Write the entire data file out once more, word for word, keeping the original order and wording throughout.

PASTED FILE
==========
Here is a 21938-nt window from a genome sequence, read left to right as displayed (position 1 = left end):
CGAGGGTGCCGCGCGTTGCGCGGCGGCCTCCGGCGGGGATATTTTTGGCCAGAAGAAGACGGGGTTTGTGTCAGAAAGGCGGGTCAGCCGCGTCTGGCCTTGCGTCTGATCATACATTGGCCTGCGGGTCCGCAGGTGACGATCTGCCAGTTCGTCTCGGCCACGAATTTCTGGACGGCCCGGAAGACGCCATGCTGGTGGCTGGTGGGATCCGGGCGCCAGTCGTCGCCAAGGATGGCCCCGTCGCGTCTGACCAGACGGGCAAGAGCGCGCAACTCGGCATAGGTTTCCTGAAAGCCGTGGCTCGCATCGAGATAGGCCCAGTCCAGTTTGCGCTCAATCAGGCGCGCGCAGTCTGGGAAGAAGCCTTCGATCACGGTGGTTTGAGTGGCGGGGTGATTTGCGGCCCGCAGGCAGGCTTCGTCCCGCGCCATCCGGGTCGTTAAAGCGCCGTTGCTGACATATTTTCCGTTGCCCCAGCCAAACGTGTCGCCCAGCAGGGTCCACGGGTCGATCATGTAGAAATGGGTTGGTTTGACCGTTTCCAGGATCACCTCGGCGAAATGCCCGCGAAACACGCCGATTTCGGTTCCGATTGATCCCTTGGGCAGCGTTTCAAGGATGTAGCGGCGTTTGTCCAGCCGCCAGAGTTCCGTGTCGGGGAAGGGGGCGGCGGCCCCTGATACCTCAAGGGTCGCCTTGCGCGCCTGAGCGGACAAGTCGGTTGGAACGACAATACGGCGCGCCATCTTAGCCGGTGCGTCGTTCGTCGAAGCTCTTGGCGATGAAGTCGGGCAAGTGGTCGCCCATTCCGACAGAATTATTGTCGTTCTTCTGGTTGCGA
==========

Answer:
Here is a 21938-nt window from a genome sequence, read left to right as displayed (position 1 = left end):
CGAGGGTGCCGCGCGTTGCGCGGCGGCCTCCGGCGGGGATATTTTTGGCCAGAAGAAGACGGGGTTTGTGTCAGAAAGGCGGGTCAGCCGCGTCTGGCCTTGCGTCTGATCATACATTGGCCTGCGGGTCCGCAGGTGACGATCTGCCAGTTCGTCTCGGCCACGAATTTCTGGACGGCCCGGAAGACGCCATGCTGGTGGCTGGTGGGATCCGGGCGCCAGTCGTCGCCAAGGATGGCCCCGTCGCGTCTGACCAGACGGGCAAGAGCGCGCAACTCGGCATAGGTTTCCTGAAAGCCGTGGCTCGCATCGAGATAGGCCCAGTCCAGTTTGCGCTCAATCAGGCGCGCGCAGTCTGGGAAGAAGCCTTCGATCACGGTGGTTTGAGTGGCGGGGTGATTTGCGGCCCGCAGGCAGGCTTCGTCCCGCGCCATCCGGGTCGTTAAAGCGCCGTTGCTGACATATTTTCCGTTGCCCCAGCCAAACGTGTCGCCCAGCAGGGTCCACGGGTCGATCATGTAGAAATGGGTTGGTTTGACCGTTTCCAGGATCACCTCGGCGAAATGCCCGCGAAACACGCCGATTTCGGTTCCGATTGATCCCTTGGGCAGCGTTTCAAGGATGTAGCGGCGTTTGTCCAGCCGCCAGAGTTCCGTGTCGGGGAAGGGGGCGGCGGCCCCTGATACCTCAAGGGTCGCCTTGCGCGCCTGAGCGGACAAGTCGGTTGGAACGACAATACGGCGCGCCATCTTAGCCGGTGCGTCGTTCGTCGAAGCTCTTGGCGATGAAGTCGGGCAAGTGGTCGCCCATTCCGACAGAATTATTGTCGTTCTTCTGGTTGCGA